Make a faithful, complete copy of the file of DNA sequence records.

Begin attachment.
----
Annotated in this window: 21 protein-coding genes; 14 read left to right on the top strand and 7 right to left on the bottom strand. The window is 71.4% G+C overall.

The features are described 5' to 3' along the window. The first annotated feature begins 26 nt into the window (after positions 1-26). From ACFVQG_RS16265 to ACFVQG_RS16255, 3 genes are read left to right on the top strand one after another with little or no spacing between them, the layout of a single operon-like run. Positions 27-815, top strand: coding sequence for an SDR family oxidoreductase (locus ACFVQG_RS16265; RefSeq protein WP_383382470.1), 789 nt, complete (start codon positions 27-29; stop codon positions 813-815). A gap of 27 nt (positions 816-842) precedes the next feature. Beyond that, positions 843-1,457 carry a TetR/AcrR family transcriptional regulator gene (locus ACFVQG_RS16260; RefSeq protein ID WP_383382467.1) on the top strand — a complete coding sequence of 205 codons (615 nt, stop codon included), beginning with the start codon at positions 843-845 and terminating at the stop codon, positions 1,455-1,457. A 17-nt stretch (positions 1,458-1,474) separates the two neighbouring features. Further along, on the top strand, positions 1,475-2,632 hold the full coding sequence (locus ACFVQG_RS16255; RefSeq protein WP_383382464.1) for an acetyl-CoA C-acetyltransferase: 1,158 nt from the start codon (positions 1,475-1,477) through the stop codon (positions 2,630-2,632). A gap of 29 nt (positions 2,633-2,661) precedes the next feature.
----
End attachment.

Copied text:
Annotated in this window: 21 protein-coding genes; 14 read left to right on the top strand and 7 right to left on the bottom strand. The window is 71.4% G+C overall.

The features are described 5' to 3' along the window. The first annotated feature begins 26 nt into the window (after positions 1-26). From ACFVQG_RS16265 to ACFVQG_RS16255, 3 genes are read left to right on the top strand one after another with little or no spacing between them, the layout of a single operon-like run. Positions 27-815, top strand: coding sequence for an SDR family oxidoreductase (locus ACFVQG_RS16265; RefSeq protein WP_383382470.1), 789 nt, complete (start codon positions 27-29; stop codon positions 813-815). A gap of 27 nt (positions 816-842) precedes the next feature. Beyond that, positions 843-1,457 carry a TetR/AcrR family transcriptional regulator gene (locus ACFVQG_RS16260; RefSeq protein ID WP_383382467.1) on the top strand — a complete coding sequence of 205 codons (615 nt, stop codon included), beginning with the start codon at positions 843-845 and terminating at the stop codon, positions 1,455-1,457. A 17-nt stretch (positions 1,458-1,474) separates the two neighbouring features. Further along, on the top strand, positions 1,475-2,632 hold the full coding sequence (locus ACFVQG_RS16255; RefSeq protein WP_383382464.1) for an acetyl-CoA C-acetyltransferase: 1,158 nt from the start codon (positions 1,475-1,477) through the stop codon (positions 2,630-2,632). A gap of 29 nt (positions 2,633-2,661) precedes the next feature.